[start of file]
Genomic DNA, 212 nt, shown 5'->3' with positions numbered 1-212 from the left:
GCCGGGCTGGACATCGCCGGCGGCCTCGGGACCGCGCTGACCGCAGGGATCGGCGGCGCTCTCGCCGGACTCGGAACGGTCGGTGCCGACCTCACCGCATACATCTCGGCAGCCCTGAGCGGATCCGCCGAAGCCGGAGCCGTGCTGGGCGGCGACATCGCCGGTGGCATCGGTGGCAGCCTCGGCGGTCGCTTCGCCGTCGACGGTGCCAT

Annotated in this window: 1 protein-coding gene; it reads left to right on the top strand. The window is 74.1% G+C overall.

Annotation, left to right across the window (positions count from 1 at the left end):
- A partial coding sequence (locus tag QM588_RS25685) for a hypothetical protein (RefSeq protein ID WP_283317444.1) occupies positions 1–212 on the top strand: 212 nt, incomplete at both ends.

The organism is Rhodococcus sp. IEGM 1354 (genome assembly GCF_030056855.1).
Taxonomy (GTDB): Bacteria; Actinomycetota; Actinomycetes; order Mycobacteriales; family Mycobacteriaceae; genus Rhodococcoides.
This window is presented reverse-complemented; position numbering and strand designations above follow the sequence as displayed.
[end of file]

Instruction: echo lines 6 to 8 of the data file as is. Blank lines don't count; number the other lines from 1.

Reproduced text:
The organism is Rhodococcus sp. IEGM 1354 (genome assembly GCF_030056855.1).
Taxonomy (GTDB): Bacteria; Actinomycetota; Actinomycetes; order Mycobacteriales; family Mycobacteriaceae; genus Rhodococcoides.
This window is presented reverse-complemented; position numbering and strand designations above follow the sequence as displayed.